CHRIS VERSACE: Good morning, Action Alerts Plus members. It's Monday, October 10. We have a quiet start to the week with little in the way of expected earnings reports and economic data, but that will change rather quickly with the September CPI and PPI reports due out later this week as well as the retail sales report for the month late in the week.

This week also sees the September quarter earnings season kick into high gear with, as members know, results slated this week from PepsiCo but also Taiwan Semiconductor and another slew of banks.

Before we get to that point, however, we have yet another round of Fed head speakers talking today, really reiterating, we think, what we heard last week, not only that the Fed is going to continue to go bigger and longer, but more likely than not even bigger than when we had thought previously because of the downtick in the September employment report that we saw for the unemployment rate.

Also this morning, we had the negative earnings preannouncement from PPG. The company not only cut its guidance but shared the factors that led to that cut and there are things that we've heard before-- namely weakening demand in Europe, currency headwinds, and raw material cost inflation.

To us, this is simply the latest log on the negative earnings preannouncement fire. And as we shared with members last week, we continue to see more of those reports leading into the September quarter earnings season.

So stepping back a little bit, in our view, what are the three focal points for the week? First, it's going to be what does the inflation data really tell us. But, as we see it, even if we see a modest improvement, it's not going to deter the Fed following what we saw last week. And, again, Fed heads are likely to be out this week reminding us.

We also shared last week that we saw the CME Fed watch tool calling for the Fed to move significantly by the end of its February 2023 monetary policy meeting. We do not see that backing down any time soon.

We were also-- as we said, we're in the throes of the September quarter earnings season and we continue to think that we're going to see a rethink for earnings expectations for the second half of the year-- in other words, more downward revisions likely to be had, pressuring the market.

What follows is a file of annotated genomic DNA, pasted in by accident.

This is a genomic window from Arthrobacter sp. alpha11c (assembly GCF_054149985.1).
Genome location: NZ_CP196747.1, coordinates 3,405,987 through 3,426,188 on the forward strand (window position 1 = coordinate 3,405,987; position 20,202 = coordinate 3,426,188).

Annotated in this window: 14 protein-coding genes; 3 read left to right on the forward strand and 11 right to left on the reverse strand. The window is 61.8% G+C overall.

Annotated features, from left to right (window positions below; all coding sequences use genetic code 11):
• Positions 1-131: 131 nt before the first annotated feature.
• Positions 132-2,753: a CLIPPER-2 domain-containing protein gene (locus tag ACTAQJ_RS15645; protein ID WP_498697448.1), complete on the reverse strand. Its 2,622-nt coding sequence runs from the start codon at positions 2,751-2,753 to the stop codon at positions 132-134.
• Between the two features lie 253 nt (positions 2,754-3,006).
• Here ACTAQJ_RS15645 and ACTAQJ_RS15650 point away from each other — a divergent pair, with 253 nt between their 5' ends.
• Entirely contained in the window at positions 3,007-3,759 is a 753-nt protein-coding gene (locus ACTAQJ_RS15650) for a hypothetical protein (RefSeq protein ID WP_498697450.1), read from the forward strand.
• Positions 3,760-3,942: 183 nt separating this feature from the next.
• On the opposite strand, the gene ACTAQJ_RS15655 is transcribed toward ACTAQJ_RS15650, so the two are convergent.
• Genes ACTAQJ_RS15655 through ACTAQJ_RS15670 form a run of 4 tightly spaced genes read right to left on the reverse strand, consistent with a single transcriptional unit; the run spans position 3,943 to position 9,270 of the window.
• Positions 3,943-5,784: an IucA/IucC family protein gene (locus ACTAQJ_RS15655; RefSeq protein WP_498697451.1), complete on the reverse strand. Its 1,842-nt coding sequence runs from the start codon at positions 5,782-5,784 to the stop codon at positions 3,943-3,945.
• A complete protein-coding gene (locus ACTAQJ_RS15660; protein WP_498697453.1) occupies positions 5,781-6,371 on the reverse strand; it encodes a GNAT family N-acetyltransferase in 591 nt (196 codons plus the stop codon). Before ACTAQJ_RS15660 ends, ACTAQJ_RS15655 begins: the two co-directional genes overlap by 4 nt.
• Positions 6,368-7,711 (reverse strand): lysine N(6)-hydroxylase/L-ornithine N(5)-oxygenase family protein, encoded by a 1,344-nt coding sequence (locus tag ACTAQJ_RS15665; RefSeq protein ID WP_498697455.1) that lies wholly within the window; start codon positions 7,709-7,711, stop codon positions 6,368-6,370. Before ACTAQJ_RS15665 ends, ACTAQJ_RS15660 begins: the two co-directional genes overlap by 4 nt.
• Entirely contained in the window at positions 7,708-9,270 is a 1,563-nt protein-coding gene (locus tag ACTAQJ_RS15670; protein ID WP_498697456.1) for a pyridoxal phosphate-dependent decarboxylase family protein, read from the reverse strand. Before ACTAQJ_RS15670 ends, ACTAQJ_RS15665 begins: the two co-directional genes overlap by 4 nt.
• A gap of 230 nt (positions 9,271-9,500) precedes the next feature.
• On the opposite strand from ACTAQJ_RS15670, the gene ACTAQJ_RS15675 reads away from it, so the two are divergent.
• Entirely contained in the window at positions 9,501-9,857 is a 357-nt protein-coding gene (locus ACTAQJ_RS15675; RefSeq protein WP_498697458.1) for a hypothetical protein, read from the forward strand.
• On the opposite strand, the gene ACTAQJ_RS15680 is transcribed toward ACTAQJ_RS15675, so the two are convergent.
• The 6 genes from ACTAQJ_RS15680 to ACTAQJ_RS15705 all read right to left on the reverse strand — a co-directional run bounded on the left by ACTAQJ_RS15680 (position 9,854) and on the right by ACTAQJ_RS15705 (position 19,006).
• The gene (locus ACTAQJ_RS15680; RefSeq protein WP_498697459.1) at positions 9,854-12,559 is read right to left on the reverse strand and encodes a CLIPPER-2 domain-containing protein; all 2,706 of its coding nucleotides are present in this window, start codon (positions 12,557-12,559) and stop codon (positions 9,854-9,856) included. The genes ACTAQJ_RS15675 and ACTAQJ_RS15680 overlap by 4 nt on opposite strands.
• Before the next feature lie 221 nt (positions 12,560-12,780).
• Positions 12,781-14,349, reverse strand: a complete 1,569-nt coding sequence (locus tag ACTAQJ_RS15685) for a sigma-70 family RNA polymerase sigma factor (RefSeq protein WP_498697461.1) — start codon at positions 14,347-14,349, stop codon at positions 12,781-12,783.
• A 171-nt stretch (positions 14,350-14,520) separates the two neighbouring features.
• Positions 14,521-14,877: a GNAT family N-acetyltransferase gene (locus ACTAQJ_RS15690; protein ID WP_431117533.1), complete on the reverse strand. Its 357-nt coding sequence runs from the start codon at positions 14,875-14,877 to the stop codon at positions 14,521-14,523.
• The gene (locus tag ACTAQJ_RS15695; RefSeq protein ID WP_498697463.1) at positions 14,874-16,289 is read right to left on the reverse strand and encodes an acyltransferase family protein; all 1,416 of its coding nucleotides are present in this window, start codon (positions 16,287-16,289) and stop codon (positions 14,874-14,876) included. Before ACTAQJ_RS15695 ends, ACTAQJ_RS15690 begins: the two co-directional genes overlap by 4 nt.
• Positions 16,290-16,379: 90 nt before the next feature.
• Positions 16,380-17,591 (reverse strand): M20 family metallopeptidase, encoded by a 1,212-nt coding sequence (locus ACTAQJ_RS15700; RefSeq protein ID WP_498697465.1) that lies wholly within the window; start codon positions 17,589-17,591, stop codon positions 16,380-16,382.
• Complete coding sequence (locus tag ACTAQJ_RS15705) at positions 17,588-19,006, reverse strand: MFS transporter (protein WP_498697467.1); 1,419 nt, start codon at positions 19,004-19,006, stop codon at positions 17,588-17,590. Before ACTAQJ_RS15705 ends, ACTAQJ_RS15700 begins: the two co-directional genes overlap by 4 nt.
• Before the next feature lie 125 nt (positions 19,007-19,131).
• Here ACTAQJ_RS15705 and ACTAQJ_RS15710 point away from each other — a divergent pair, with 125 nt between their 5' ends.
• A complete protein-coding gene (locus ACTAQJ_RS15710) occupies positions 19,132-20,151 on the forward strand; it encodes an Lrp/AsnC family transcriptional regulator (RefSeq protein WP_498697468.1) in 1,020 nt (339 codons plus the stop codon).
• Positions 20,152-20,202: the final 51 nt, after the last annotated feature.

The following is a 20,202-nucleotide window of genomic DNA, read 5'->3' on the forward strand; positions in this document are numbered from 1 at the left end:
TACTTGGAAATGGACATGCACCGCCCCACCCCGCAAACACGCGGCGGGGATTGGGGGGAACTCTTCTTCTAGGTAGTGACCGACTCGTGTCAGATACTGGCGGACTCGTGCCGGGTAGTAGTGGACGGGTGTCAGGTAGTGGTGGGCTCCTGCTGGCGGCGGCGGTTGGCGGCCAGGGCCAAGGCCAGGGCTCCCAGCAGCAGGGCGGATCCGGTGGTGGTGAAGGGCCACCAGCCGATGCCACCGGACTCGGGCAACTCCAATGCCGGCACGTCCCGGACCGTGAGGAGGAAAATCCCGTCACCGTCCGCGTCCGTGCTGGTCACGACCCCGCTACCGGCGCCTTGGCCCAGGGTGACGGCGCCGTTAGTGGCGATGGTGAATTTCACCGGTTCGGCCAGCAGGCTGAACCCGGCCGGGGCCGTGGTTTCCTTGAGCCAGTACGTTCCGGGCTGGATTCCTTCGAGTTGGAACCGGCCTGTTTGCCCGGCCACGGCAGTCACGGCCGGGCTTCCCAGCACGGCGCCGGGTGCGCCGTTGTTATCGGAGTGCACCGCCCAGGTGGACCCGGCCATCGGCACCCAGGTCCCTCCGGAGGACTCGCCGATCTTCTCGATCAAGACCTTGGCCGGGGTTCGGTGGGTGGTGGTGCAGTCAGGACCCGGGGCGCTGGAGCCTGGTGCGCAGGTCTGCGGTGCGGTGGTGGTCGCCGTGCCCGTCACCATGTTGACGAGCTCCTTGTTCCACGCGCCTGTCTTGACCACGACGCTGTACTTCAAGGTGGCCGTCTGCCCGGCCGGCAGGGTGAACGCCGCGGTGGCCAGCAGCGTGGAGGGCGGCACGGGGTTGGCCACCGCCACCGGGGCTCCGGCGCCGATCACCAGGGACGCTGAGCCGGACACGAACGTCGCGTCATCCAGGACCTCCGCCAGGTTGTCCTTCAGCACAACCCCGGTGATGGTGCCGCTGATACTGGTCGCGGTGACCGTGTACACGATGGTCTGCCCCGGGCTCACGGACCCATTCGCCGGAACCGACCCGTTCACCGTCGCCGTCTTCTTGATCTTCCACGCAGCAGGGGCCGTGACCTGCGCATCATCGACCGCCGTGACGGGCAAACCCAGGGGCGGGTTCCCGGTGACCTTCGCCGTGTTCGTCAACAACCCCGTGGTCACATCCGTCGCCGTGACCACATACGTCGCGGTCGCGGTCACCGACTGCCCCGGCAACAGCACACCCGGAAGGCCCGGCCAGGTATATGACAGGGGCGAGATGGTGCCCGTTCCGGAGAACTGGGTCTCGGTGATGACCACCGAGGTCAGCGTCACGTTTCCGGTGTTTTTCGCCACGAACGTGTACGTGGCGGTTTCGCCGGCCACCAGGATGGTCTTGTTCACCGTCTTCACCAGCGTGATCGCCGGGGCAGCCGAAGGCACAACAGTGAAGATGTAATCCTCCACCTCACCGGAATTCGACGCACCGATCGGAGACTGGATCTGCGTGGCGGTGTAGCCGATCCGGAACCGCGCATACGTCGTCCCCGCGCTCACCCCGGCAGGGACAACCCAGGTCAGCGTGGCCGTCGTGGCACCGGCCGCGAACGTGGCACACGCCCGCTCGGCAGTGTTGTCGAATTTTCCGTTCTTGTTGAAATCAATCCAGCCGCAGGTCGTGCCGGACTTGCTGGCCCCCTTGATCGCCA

And with those two things in play, the third item that we're going to be watching this week is going to be the technical support level for the S&P 500. That is at 3,600.

How are we going to start the week off with the portfolio? We're going to remain in our defensive posture, no change to that. The slow and prudent path that we will remain on.

Now, in terms of the portfolio's constituents, Amazon is going to kick off its Prime Early Access Sale tomorrow, October 11, and it runs through October 12.

Candidly, expectations are running a little high, with some saying that Amazon could win one out of every five consumer dollars spent on those two days alone. If that comes to pass, and we expect Amazon to make some noise after the event, it will not only be a positive for Amazon but also for the portfolio's position in UPS shares.

And before we wrap today's rundown, Ford Motor shares received a downgrade by UBS. That is indeed pressuring the shares yet again. The downgrade hinges on recession risk in Europe, which we would say is not exactly new news, given the PMI data and other data that we've been receiving in recent months.

We would argue that that's largely baked into Ford's share price, we'd also point out that North America-- meaning the US, Canada, Mexico-- is more than 75% of Ford's revenues. But, nevertheless, despite these facts, the shares are trading off today. Our message to members that are underweight Ford shares is to be patient and wait for the right opportunity, given what we see as the longer term valuation expansion prospects as the EV business continues to grow. Remember, there's two longer term drivers for that. The first is the continued subsidies for EVs as well as the very high average age of autos in the US.

That's the Daily Rundown for today. We'll be back with you tomorrow.